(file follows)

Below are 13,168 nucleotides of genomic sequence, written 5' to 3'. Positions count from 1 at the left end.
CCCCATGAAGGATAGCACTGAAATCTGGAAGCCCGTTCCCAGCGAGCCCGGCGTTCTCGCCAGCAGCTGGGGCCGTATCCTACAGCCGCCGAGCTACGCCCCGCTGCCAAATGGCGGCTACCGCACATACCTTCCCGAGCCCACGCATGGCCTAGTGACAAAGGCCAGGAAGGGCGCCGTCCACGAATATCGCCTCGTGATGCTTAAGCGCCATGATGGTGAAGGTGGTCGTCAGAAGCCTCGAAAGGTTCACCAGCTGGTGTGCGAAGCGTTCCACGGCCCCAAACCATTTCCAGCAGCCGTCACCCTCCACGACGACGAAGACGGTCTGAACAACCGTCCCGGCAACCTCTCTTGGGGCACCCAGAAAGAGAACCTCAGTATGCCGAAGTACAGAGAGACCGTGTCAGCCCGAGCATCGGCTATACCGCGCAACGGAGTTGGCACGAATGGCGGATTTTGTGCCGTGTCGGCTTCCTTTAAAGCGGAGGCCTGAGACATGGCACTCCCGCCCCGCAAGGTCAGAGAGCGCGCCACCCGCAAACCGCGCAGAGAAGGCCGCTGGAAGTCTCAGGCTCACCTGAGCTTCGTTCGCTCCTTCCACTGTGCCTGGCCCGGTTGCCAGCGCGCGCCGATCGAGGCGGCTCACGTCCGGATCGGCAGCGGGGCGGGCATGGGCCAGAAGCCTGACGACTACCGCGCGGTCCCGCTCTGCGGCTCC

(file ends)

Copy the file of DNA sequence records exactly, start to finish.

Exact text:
Below are 13,168 nucleotides of genomic sequence, written 5' to 3'. Positions count from 1 at the left end.
CCCCATGAAGGATAGCACTGAAATCTGGAAGCCCGTTCCCAGCGAGCCCGGCGTTCTCGCCAGCAGCTGGGGCCGTATCCTACAGCCGCCGAGCTACGCCCCGCTGCCAAATGGCGGCTACCGCACATACCTTCCCGAGCCCACGCATGGCCTAGTGACAAAGGCCAGGAAGGGCGCCGTCCACGAATATCGCCTCGTGATGCTTAAGCGCCATGATGGTGAAGGTGGTCGTCAGAAGCCTCGAAAGGTTCACCAGCTGGTGTGCGAAGCGTTCCACGGCCCCAAACCATTTCCAGCAGCCGTCACCCTCCACGACGACGAAGACGGTCTGAACAACCGTCCCGGCAACCTCTCTTGGGGCACCCAGAAAGAGAACCTCAGTATGCCGAAGTACAGAGAGACCGTGTCAGCCCGAGCATCGGCTATACCGCGCAACGGAGTTGGCACGAATGGCGGATTTTGTGCCGTGTCGGCTTCCTTTAAAGCGGAGGCCTGAGACATGGCACTCCCGCCCCGCAAGGTCAGAGAGCGCGCCACCCGCAAACCGCGCAGAGAAGGCCGCTGGAAGTCTCAGGCTCACCTGAGCTTCGTTCGCTCCTTCCACTGTGCCTGGCCCGGTTGCCAGCGCGCGCCGATCGAGGCGGCTCACGTCCGGATCGGCAGCGGGGCGGGCATGGGCCAGAAGCCTGACGACTACCGCGCGGTCCCGCTCTGCGGCTCC